Over the last decade or so, the desire of corporate investors to back the next winning digital horse has fuelled the acquire-first, monetise later phenomenon — customers have a value long before they hand over any money.

In the business model of long-standing Financial Service industry, the opposite is true. Customers without the power to spend significantly are uneconomic and of no interest.

The impact of this is that good financial advice is not available or affordable when people most need it — when they haven’t got two pennies to rub together.

Financial management is on the national curriculum but schools rarely have the funds or know-how to teach it. Advice from parents varies wildly in it’s existence and quality.

The Financial Conduct Authority (FCA) are consulting on addressing this problem, but that will take time and while the rise of the FInTech robo-advisors will help, they are primarily focused, like the industry before them, on the wealth management end of the spectrum.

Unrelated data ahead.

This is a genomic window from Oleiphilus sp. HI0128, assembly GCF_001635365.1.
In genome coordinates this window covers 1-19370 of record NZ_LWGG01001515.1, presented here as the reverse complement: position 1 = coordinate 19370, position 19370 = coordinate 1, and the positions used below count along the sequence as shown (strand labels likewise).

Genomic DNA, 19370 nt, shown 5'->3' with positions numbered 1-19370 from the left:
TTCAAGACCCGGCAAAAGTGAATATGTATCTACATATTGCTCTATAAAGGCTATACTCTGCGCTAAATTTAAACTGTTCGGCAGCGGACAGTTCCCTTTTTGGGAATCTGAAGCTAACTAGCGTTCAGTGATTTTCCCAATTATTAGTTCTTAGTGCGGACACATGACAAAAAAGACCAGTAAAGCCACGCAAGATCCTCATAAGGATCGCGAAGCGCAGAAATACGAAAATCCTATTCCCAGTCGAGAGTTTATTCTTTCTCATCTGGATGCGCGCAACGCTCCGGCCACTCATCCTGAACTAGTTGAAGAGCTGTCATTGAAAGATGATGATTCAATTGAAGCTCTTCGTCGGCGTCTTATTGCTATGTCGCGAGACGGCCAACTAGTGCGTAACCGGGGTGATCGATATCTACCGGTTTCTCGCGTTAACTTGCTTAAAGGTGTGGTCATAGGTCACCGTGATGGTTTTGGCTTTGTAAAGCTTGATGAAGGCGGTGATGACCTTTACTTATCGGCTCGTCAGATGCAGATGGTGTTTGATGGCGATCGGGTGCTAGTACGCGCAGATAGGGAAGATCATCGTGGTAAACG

The traditional world of Personal Finance focuses, by default, on finance, and lacks any intrinsic empathy or ability to adapt to personal situations or the particular pressures of each generation.

So, as it stands today, if we can’t afford advice or have convinced ourselves we don’t need it, we are on are own. The only real defence we have from the challenges and temptations that we face, is ourselves.

We must define what is important and draw upon it as we seek the knowledge and behaviour changes that will deliver confidence and a feeling of being in control of our finances.

If we get to a place where we need financial advise, it must be on our terms, not because not because a Financial Advisor believes we now qualify as target market.